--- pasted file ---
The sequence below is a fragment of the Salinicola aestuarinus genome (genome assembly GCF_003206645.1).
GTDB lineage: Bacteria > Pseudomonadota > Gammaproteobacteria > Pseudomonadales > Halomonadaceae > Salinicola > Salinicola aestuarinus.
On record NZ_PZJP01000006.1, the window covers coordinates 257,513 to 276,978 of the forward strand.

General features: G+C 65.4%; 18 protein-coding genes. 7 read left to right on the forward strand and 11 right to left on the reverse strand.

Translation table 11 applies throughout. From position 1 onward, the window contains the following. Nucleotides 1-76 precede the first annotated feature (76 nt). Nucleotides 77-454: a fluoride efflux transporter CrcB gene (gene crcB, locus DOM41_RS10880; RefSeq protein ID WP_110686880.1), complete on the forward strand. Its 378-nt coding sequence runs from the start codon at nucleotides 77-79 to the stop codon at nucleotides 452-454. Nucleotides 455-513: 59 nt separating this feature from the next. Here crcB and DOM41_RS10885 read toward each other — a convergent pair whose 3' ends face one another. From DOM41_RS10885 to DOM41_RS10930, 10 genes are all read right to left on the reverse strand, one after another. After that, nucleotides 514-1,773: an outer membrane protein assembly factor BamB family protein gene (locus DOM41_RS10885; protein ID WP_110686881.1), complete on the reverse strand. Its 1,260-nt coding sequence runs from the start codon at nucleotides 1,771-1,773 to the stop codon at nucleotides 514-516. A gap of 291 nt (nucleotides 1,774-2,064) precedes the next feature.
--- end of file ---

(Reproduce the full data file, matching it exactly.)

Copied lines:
The sequence below is a fragment of the Salinicola aestuarinus genome (genome assembly GCF_003206645.1).
GTDB lineage: Bacteria > Pseudomonadota > Gammaproteobacteria > Pseudomonadales > Halomonadaceae > Salinicola > Salinicola aestuarinus.
On record NZ_PZJP01000006.1, the window covers coordinates 257,513 to 276,978 of the forward strand.

General features: G+C 65.4%; 18 protein-coding genes. 7 read left to right on the forward strand and 11 right to left on the reverse strand.

Translation table 11 applies throughout. From position 1 onward, the window contains the following. Nucleotides 1-76 precede the first annotated feature (76 nt). Nucleotides 77-454: a fluoride efflux transporter CrcB gene (gene crcB, locus DOM41_RS10880; RefSeq protein ID WP_110686880.1), complete on the forward strand. Its 378-nt coding sequence runs from the start codon at nucleotides 77-79 to the stop codon at nucleotides 452-454. Nucleotides 455-513: 59 nt separating this feature from the next. Here crcB and DOM41_RS10885 read toward each other — a convergent pair whose 3' ends face one another. From DOM41_RS10885 to DOM41_RS10930, 10 genes are all read right to left on the reverse strand, one after another. After that, nucleotides 514-1,773: an outer membrane protein assembly factor BamB family protein gene (locus DOM41_RS10885; protein ID WP_110686881.1), complete on the reverse strand. Its 1,260-nt coding sequence runs from the start codon at nucleotides 1,771-1,773 to the stop codon at nucleotides 514-516. A gap of 291 nt (nucleotides 1,774-2,064) precedes the next feature.